Sometimes called trebling, the Rule of Three is a pattern used in stories and jokes, where part of the story is told three times, with minor variations.The first two instances build tension, and the third releases it by incorporating a twist. The third of three brothers succeeds after his older siblings each failed.The protagonist is given three tests and receives the prize after the third.It's almost unusual to find a folktale that does incorporate the Rule of Three in some form.Another (geeky) variant is the engineer/physicist/mathematician series of jokes, however, these are virtually never considered offensive, largely because the stereotypes are often jokingly accepted by the members of those three groups. The engineer is overly practical, the physicist makes large assumptions, and the mathematician comes up with a correct, but useless answer; these are played up for humorous effect, but have some valid basis.) A more popular variation on the rule is to repeat the same joke or concept three times, but put a twist on the third one that makes it funny again. " (From .) Alternatively, the twist can come during the second iteration (such as Chekhov's Skill) failing the first time it's used only to return to its original form on the third pass; this version tends to accompany Chekhov's tropes.One version of this is The Triple, wherein a character lists three items - the first two logical and serious, and the third applying a twist or joke. The Overly Long Gag could be seen as a subversion of the Rule Of Three, because it fails to deliver the expected twist.This makes the story easier to remember than non-repeating tales of the same length, both for professionals who collect as many stories as possible, and for people that pass a story on pretty much because they happened to remember it.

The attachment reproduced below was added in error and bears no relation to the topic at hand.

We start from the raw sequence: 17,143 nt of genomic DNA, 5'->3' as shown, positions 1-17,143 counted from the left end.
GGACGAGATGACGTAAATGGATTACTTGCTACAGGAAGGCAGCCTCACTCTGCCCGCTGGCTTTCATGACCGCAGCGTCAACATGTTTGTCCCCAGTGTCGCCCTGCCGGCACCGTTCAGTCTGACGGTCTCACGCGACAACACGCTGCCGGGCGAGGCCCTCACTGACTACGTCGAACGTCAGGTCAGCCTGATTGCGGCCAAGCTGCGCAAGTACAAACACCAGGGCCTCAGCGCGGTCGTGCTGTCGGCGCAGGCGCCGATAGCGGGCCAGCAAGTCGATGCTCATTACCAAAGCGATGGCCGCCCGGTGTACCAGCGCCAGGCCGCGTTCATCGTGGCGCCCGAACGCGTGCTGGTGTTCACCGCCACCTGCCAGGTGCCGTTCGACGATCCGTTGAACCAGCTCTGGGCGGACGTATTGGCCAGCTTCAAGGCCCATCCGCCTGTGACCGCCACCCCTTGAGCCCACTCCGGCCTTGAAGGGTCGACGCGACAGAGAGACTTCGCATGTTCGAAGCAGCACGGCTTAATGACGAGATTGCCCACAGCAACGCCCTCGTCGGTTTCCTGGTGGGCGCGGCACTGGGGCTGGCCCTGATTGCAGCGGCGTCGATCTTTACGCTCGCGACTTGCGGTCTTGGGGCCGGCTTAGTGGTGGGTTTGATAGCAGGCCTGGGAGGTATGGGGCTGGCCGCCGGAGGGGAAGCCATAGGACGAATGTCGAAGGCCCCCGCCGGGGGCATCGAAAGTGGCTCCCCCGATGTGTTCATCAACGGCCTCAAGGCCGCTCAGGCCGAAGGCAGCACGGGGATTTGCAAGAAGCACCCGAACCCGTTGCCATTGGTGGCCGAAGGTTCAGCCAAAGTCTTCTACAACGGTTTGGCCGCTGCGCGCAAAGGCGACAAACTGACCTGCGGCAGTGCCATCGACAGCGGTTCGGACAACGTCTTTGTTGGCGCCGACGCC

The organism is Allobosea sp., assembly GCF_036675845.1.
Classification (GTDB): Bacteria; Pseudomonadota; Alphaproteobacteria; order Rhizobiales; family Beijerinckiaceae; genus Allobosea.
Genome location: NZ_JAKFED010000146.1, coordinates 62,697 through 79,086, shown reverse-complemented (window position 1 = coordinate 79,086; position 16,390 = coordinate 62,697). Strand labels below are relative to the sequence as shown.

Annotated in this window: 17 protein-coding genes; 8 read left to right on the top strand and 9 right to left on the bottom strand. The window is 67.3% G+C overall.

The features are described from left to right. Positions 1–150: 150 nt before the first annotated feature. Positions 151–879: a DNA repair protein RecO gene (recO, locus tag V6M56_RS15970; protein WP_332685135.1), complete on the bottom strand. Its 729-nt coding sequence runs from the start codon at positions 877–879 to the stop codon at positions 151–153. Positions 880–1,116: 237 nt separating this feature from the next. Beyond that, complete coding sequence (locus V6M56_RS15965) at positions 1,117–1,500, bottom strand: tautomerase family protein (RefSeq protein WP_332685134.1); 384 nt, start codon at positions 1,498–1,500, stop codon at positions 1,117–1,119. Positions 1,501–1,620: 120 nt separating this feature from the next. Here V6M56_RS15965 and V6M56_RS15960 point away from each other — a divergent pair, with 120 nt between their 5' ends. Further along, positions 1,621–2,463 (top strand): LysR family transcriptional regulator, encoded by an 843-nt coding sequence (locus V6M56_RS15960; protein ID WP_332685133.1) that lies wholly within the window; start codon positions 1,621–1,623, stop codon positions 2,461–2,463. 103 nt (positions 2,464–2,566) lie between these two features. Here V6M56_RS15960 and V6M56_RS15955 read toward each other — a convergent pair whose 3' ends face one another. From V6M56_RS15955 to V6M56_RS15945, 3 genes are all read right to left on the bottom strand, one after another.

This establishes that this is the standard way that things always happen.
The trope is also incredibly common in fairytales and ghost stories that are part of oral tradition.
The reason above is important, as audiences don't have a good idea of how this ghost/gnome/witch would typically behave, and it works well for building tension too. You get three times the story padding for only having to remember one short story and some minor variations.
In design, particularly three-dimensional design such as shop displays, groups of three objects, or objects arranged to form a triangle, are considered most attractive to the eye.
The Rule of Three may be a subtrope of a more general psychological phenomenon, as threes are well-noted in all forms of culture. They have a Three Act Structure, a Beginning, Middle and End.